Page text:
Indigenous candidates in federal election race meet the chiefs at AFN forum in Vancouver

A number of the Indigenous candidates running in the federal election in British Columbia joined chiefs from across the province at an Assembly of First Nations Annual General Assembly.

Jody Wilson Raybould, who is running as an independent in the riding of Vancouver-Granville, said this an important time for Indigenous people.

“When I look around the room and I see people from right across the country that come from nations that have been here since time lost in memorial,” she said.

“I see the resilience of our people and I see how important it is that the teachings of our people and the solutions that we know we have to advance aboriginal title and rights,” she said.

(A number of Indigenous candidates running in the federal election met with chiefs at an AFN forum in Vancouver. Photo: Tina House/APTN)

Wilson Raybould was joined by Bob Chamberlin who is running for the NDP the riding of Nanaimo-Ladysmith and Michelle Corfield who is running against Chamberlain for the Liberals. Also on hand was Lydia Hwitsum who is running for the Green Party in Cowichan – Malahat – Langford riding and Joan Phillip is running for the NDP for the  Central Okanagan-Similkameen–Nicola.

Green Party Leader Elizabeth May was also there to lend her support to the candidates.

“I’m so honoured  that so many First Nations and Metis and Inuk candidates have stepped up to say they will run with me in the green party,” said May.

“Although we want to work across party lines with everyone.”

(Joan Phillip campaigns at the AFN AGA. Photo: Tina House/APTN)

Phillip, who is the wife of Union of British Columbia Indian Chiefs Grand Chief Stewart Phillip, also addressed the assembly.

“I’m willing to work with anyone, we need to ensure that our children and our communities are treated fairly and equitably and that has not happened,” she said.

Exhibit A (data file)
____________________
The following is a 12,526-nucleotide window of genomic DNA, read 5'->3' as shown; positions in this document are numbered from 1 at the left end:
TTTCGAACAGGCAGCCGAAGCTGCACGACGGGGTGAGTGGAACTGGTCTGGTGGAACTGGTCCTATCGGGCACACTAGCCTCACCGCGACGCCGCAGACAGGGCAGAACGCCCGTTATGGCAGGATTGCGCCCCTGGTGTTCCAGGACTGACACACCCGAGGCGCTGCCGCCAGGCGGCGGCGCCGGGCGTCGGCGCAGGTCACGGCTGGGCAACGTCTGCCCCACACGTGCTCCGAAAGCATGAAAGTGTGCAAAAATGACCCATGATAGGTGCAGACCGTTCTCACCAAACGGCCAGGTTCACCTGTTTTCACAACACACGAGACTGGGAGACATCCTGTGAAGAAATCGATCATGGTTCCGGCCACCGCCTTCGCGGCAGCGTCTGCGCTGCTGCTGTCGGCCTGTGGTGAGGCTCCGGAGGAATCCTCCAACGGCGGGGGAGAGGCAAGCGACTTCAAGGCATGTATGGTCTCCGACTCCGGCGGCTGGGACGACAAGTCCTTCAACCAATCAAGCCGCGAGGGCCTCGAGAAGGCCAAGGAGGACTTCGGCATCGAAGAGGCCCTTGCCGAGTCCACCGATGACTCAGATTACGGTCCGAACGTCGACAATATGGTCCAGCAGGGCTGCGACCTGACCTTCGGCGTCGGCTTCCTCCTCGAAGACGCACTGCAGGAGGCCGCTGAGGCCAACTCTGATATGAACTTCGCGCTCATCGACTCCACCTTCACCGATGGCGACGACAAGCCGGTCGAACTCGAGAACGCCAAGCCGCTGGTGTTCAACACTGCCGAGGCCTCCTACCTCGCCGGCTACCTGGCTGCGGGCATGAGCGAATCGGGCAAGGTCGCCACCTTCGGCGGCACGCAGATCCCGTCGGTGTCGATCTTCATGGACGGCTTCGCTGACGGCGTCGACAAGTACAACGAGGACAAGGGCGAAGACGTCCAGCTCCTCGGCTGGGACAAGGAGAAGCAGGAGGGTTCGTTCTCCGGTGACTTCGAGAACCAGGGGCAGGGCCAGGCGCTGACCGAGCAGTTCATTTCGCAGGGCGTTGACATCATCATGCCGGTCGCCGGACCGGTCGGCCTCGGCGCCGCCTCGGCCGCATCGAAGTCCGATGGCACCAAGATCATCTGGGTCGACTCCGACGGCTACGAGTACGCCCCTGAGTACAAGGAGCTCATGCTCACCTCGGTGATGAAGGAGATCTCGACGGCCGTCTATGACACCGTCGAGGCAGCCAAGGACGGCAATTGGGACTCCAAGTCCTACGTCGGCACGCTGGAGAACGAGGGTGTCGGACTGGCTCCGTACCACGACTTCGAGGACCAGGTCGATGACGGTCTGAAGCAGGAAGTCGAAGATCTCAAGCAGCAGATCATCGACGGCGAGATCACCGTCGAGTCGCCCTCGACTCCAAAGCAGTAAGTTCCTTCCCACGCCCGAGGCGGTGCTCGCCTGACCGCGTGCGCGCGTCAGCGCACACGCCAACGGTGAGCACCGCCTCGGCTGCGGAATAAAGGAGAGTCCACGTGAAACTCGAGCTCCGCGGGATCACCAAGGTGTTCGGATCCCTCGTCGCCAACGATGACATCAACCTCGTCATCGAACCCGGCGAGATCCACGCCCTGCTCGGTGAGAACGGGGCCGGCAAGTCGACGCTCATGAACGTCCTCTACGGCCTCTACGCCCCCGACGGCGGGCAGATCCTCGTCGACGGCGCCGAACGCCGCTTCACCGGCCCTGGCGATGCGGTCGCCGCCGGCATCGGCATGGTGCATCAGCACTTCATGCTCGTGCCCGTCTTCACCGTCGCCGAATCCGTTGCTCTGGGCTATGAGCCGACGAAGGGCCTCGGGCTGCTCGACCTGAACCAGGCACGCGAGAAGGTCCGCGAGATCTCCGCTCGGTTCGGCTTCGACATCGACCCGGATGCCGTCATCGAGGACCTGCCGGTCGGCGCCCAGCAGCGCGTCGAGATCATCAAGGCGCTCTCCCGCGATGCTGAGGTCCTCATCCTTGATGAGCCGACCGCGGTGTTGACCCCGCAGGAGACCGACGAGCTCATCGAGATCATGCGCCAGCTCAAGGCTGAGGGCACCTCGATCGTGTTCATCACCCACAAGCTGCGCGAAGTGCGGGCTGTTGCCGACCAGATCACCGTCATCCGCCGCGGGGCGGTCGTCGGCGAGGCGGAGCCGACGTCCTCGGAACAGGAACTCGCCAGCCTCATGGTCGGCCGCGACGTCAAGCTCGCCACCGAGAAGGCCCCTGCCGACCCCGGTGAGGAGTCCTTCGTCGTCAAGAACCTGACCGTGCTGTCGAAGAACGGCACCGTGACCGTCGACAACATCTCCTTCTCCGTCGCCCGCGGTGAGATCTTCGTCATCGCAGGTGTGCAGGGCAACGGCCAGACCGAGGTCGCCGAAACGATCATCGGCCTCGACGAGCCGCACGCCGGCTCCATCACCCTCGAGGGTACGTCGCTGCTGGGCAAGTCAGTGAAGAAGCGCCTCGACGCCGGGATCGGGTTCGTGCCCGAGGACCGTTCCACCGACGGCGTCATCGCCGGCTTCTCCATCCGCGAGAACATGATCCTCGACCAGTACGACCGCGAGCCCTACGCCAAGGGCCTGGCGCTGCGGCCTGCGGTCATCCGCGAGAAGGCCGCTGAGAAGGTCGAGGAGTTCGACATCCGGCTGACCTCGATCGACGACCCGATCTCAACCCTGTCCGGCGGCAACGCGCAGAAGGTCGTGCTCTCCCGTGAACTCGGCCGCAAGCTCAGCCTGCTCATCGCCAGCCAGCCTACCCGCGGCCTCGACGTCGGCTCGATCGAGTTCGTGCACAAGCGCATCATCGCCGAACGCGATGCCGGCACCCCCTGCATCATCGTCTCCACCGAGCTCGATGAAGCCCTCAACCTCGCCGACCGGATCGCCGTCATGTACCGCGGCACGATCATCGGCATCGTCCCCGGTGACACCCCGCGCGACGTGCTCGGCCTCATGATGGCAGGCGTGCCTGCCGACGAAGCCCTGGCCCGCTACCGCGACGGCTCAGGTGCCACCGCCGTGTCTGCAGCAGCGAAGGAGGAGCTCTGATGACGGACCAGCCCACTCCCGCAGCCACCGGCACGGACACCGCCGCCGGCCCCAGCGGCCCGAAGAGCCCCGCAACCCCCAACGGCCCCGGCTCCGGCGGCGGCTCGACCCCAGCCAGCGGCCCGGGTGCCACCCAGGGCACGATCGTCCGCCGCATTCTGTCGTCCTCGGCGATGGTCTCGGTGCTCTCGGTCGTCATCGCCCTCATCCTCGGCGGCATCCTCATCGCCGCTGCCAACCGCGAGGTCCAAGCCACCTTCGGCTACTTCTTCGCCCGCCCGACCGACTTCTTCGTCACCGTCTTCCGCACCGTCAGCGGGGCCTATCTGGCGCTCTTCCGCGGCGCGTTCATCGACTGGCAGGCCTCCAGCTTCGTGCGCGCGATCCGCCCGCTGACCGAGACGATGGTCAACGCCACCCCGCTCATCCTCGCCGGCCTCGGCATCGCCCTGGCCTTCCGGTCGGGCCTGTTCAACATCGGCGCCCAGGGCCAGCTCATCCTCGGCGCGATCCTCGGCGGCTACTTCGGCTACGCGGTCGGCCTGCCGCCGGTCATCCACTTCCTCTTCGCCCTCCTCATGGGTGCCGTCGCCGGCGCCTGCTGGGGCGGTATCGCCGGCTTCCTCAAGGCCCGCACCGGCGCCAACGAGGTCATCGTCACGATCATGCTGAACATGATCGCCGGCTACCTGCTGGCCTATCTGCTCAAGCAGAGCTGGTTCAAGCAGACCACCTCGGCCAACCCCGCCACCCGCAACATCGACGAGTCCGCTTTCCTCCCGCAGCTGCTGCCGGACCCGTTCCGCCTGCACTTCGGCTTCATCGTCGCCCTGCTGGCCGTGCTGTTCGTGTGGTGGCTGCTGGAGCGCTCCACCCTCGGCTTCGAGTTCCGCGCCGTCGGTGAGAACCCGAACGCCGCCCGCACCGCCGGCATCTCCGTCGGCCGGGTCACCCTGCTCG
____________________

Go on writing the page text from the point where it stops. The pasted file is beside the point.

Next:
“We need to hold Canada’s feet to the fire in order to make that happen.”

It also wouldn’t be a political forum if the issue of Justin Trudeau’s black and brown face photos didn’t come up.

Lydia Hwitsum was quite blunt with her view of what happened.

“We can’t wash the colour of our skin off this is who we are,” she said. “So to have leaders set the example and that was a really bad one and when you think about we as Indigenous people have battled discrimination and all of the harms and hurts that have happened because the colour of our skin and the values we have?

“It’s just frustrating to see a leader who can’t set the sort of example that this country deserves,” said Hwitsum.

Wilson Raybould agreed with her colleague adding that “the voices of Indigenous peoples in this election are incredibly important.”

Video Journalist / Vancouver

A proud Métis from BC, Tina began her television career in 1997 as a talent agent for film and TV. She joined APTN National News in 2007 as a Video Journalist in the Vancouver bureau. In 2010, she was the recipient of the Amnesty International Human Rights Journalism Award for her story on murdered and missing women and girls.

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